Millennial housing crisis
House is considered a high growth sector in the UK and previously, the housing sector had several boom cycles. The current shortage of affordable homes in the UK can lead to a boom in prices of houses and this can lead to rental growth in the coming years. Some millennials on decent salaries - up to £70,000 are unable to buy accommodations in Central London. The average wage of employees in inner London is £34,473 and the average wage of the UK is £22,044. The younger earners are spending more than previous generations on a fancy lifestyle, and they save less. Wealth inequality resulted in poor affordability of low-income millennials. The report by Resolution Foundation claims about one in three Britain’s young earners ( in the age of 25 to 35 ) may not be able to own a house and may have to raise the family in private rental accommodations. Currently, the population of UK’s millennials is up to 14 million.
April reports on homeownership show the rate of homeownership reduced from 73 percent to 63 percent as compared to a decade ago and some of the main reasons for it were the fast growth rate in property prices and low wage growth as compared to housing prices. Such conditions raise the risk of low homeownership in the UK which will force millennials to live in rental accommodation throughout their lives. This is another cause for poor affordability to own an apartment in London. Such situations are similar to Germany where about 50 percent of the population is renting. But the regulations for renting in Germany are relaxed where people who wish to live in rental accommodations for their whole life are supported by government laws, whereas, in the UK the rental contract can allow the owner of the house to eliminate tenant in just 2 months.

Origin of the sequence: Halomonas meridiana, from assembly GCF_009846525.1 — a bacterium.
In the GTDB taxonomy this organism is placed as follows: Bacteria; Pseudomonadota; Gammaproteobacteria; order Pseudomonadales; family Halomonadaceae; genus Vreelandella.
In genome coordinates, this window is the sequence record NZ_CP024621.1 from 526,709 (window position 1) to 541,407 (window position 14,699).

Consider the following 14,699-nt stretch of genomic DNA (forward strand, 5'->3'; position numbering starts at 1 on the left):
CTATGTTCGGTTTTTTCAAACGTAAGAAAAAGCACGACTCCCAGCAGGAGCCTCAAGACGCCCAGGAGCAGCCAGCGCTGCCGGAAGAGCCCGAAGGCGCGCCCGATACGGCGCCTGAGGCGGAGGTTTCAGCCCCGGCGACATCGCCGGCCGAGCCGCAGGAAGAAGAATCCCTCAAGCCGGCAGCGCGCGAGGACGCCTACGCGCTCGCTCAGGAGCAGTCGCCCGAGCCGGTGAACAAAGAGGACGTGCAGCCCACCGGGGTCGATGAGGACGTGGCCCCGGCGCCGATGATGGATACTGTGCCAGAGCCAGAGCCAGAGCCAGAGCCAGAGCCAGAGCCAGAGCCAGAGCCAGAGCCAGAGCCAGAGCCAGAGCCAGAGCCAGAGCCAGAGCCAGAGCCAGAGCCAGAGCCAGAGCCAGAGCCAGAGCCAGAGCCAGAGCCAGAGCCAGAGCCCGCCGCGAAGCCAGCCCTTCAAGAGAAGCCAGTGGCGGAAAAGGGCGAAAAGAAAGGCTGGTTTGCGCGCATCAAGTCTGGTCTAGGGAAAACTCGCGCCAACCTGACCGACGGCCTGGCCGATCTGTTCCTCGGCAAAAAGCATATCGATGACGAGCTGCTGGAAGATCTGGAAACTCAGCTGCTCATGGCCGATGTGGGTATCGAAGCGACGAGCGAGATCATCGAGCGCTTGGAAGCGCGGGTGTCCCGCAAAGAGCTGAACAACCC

The shortage of homes and growth in prices led to rising in rents. The rents grew 0.2 percent y-o-y to £964 as per the Hamptons International index. London has a growing number of foreign-based landlords and homes let-in by international owners grew from 2017 to 2018 by 5 percent in 2018. About 12 percent of the homes let in London were owned by foreign landlords in H1 2018 and the lowest numbers of foreign landlords are in the East Midlands (at 3 percent). About 44 percent of the landlords in the UK are from Western Europe and 16 percent are from Australasia followed by North America (14 percent), Asia (12 percent) and the Middle East (9 percent).
In the previous quarters( second half of 2017 and quarter1 2018) years, international investors were discouraged by tax bills, higher stamp duties, the exclusion of capital gains tax exemption and Brexit, but, in the second quarter of 2018, international investors returned due to discounts offered by the property sellers, lowering asking prices, greater choices, softening rates and sterling depreciation.
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